Weekend Gardening and 5 Tools to Make You More Efficient

My favorite view of the entrance to the potager, through the giant viburnum canopy to the arbor.

I spent an absolutely blissful two days this past weekend working in the potager in remarkably cool temperatures for August. These pleasant conditions continued into the week, when I finished my three day prune (I break it up into an hour or so a day to protect my back and give my glutes a break) of the boxwood hedge surrounding the edible compartments. When the weather is nice, I find it a meditative chore (read more on my philosophy of pruning here), with a great sense of satisfaction at the end, delighting in the perfect orbs and clean lines of the clipped boxwood. Against this definition, the tomatoes look redder, the peppers look perkier, and the basil looks fresher.  A very satisfying end result. BUT, I couldn't do it without my little helpers that dramatically improve my gardening efficiency.  Here are 5 of my favorite garden 'tools' for weekend garden warriors. I have written about and recommended  them before... but they are so important to my efficiency in the garden, I think think they deserve a second look. Oh, they work in the middle of the week too. :)

Collapsible pocket hose with brass end fittings.

 1.  Collapsible Garden Hose with Brass End Fittings from Bed, Bath and Beyond. Find them here.

Do they last more than a season or two? Probably not, but they are SO much more functional and lightweight than traditional rubber hoses that it is worth the time and expense and effort to replace them. But here is a tip. They never go on sale anywhere, and they seem to be the same PRICE every place, so I buy mine at Bed, Bath and Beyond, and use one of their endless 20% off coupons to get a $29.00 hose for around $23.00.  I also make sure to save the receipt in case it dies or malfunctions during the season. In my experience, the fittings (in brass) are not an issue. But if you aren't mindful about draining them after watering (and sometimes even if you ARE) ...the intense heat of the day may make them ulcerate and explode (yuck) requiring replacement. They are so much more convenient IN EVERY WAY...kinking, weight, portability, storage...that they are more than worth it. During the heat of the summer when  daily hand watering can be a tiresome chore, these hoses are just the ticket.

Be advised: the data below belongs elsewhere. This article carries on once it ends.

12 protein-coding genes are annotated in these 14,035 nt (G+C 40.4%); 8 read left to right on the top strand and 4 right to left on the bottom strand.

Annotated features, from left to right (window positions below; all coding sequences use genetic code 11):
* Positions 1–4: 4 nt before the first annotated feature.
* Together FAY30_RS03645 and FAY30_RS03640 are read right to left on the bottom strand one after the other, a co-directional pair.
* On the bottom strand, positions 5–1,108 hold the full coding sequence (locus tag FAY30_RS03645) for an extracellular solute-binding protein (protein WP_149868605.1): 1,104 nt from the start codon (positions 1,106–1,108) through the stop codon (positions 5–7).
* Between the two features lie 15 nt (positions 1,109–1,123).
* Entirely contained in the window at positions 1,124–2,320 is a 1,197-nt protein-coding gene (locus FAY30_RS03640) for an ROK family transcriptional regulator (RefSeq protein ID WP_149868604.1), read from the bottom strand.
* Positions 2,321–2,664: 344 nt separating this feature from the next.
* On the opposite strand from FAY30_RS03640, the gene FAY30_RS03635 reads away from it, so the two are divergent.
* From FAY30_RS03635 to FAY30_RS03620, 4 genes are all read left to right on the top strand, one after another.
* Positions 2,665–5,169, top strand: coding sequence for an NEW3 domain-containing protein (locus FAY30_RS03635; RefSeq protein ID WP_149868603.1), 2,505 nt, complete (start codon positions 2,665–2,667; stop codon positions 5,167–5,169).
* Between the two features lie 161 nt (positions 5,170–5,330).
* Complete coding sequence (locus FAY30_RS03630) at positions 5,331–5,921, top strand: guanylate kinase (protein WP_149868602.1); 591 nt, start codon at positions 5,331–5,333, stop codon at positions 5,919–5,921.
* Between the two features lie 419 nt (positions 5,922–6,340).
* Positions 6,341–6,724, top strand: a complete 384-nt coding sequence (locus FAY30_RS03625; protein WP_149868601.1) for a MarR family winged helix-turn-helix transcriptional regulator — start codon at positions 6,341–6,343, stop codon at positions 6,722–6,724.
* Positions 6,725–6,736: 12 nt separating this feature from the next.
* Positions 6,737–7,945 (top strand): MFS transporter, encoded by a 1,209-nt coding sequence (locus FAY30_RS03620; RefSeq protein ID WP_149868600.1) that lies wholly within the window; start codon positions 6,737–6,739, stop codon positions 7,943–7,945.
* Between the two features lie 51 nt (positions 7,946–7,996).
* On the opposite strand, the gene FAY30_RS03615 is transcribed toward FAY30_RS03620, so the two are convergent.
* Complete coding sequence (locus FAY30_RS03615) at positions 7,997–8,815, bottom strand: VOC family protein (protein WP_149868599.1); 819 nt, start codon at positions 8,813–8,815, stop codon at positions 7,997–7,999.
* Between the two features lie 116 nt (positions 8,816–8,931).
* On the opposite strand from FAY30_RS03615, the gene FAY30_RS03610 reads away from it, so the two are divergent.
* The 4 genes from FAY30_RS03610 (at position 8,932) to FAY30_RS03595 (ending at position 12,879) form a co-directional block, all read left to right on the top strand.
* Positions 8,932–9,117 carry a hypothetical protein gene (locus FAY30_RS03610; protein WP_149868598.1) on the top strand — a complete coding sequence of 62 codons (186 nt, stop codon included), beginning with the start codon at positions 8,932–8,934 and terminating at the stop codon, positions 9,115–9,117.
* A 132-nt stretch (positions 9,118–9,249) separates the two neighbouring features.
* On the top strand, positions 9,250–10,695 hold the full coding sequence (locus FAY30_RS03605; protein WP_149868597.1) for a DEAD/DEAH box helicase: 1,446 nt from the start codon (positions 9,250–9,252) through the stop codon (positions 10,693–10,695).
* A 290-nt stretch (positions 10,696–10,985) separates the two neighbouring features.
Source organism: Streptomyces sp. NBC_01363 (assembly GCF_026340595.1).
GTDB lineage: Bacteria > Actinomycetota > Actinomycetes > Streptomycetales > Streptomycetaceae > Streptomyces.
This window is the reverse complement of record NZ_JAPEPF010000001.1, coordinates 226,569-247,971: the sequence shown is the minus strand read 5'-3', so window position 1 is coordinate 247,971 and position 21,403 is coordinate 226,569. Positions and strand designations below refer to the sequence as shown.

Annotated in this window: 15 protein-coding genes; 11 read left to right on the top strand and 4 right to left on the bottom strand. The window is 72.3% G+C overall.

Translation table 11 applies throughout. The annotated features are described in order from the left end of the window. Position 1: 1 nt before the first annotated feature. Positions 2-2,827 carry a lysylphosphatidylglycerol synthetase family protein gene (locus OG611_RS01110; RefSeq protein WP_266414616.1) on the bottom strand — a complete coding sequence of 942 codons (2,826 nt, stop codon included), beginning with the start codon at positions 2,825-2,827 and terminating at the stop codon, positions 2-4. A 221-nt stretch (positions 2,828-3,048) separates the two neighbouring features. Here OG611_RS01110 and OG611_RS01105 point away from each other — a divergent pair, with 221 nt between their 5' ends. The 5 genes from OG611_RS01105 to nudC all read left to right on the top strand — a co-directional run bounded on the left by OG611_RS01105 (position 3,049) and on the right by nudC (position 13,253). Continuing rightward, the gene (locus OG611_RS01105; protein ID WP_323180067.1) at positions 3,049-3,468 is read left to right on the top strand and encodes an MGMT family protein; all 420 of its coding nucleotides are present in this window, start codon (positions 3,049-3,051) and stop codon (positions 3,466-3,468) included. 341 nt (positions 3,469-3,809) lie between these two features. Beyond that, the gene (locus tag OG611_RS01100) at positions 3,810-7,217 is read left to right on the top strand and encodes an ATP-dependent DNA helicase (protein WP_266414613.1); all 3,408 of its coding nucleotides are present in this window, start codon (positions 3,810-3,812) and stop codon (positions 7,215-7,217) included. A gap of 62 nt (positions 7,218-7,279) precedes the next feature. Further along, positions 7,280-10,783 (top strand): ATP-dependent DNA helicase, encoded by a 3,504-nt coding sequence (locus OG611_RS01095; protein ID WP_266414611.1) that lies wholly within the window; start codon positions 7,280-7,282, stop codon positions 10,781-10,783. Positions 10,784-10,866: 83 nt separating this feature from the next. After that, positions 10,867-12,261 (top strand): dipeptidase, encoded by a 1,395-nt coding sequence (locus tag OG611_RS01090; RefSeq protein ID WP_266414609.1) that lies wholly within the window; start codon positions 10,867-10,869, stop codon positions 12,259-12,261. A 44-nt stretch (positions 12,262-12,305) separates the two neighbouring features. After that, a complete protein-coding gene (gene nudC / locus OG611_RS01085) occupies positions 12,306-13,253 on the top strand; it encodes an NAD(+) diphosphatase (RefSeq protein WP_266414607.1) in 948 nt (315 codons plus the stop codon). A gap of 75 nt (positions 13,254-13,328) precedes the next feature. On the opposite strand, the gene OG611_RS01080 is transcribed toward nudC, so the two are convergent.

Watering the root zone of a newly planted boxwood while standing outside the border.
Hose end spray gun set to jet makes watering at a distance a breeze.
Watering a pot long distance in the potager.

2.  Hose End Spray Gun

I have no allegiance to any particular brand...most of us have them in some form or another...but I have FINALLY (I can be a VERY slow learner) learned how to use them more effectively and efficiently. My garden is very densely planted and I have a LOT of container plantings. I am constantly maneuvering myself about the garden to get access for watering. Just this year, I realized I could rotate the setting to full or jet, and the water could travel a good distance without my having
to scale the boxwood hedge in the back, or brick wall in the front to water said pots or window boxes.

Nor do I have to trample through the beds to water the root zone of a newly planted shrub...or knock off aphids or whitefly from a perennial under attack. Particularly helpful if your hose is just a wee bit too short  to reach the area in distress. If you are now thinking 'I can't believe she has gardened all these years and she is JUST now figuring this out' you would be justified in your bemusement. My brain isn't always as efficient as the tools it is required to use. But I am learning.

Small head perennial shovel for planting in tight spaces between shrubs.
My trusty steed, ever at my side in the garden.
3. Small-head perennial shovel

I think I am on my third such shovel, having broken beyond repair a couple of others. (The metal ends now reincarnated as scoops for gravel and compost). Its smaller size makes working in tight spaces much easier than a standard shovel...to navigate and plant between shrubs, against the fence, or scooping soil out of large pots. Lighter weight and a sharper in form I think, and more effective in chiseling through hard pan Oklahoma clay. Smaller size makes for easier storage as well.

4. Inexpensive showerliner to collect clippings and debris

4.  A large piece of plastic, or in my case, a shower curtain liner from the dollar store.

The dollar store part is important, because they are lightweight, thin and cheap. A better quality one will be heavier and not as easy to lift and maneuver in the garden. I drag it along with me as my boxwood clipping progresses along the hedge. It makes clean up all of the sheered leaves a breeze, and short work of putting them in the compost pile. It's valuable for gathering ANY kind of garden debris, and makes for a bigger target than a trash bucket or wheel barrow when pulling out dead plants with abandon, frenzied tree thinning and leaf clean up, or tossing shovelfuls of dirt being excavated for a NEW must-have plant in your garden bed.  (You just HAD to have that one more hydragea didn't you?)
Freshly clipped boxwood hedge in the potager.
Note the absence of boxwood clippings on the flagstone surface.
5.  Large dustpan and whisk broom to sweep up what the tarp didn't catch.

Great for sweeping up soil that washed out of your pots and onto the porch, the granules of fertilizer you spilled on the drive (and want to salvage) or dirt and gravel those infernal squirrels dug out of your carefully composed containers.  So there you have it. My list of must-have tools to tackle those weekend garden chores. Tell me what tools you most value in the garden.

Metal dust pans are more durable and long lasting for heavy garden chores.
Cheery cherry metal dust pan for scooping up debris.
Well worth the time, tools and effort.

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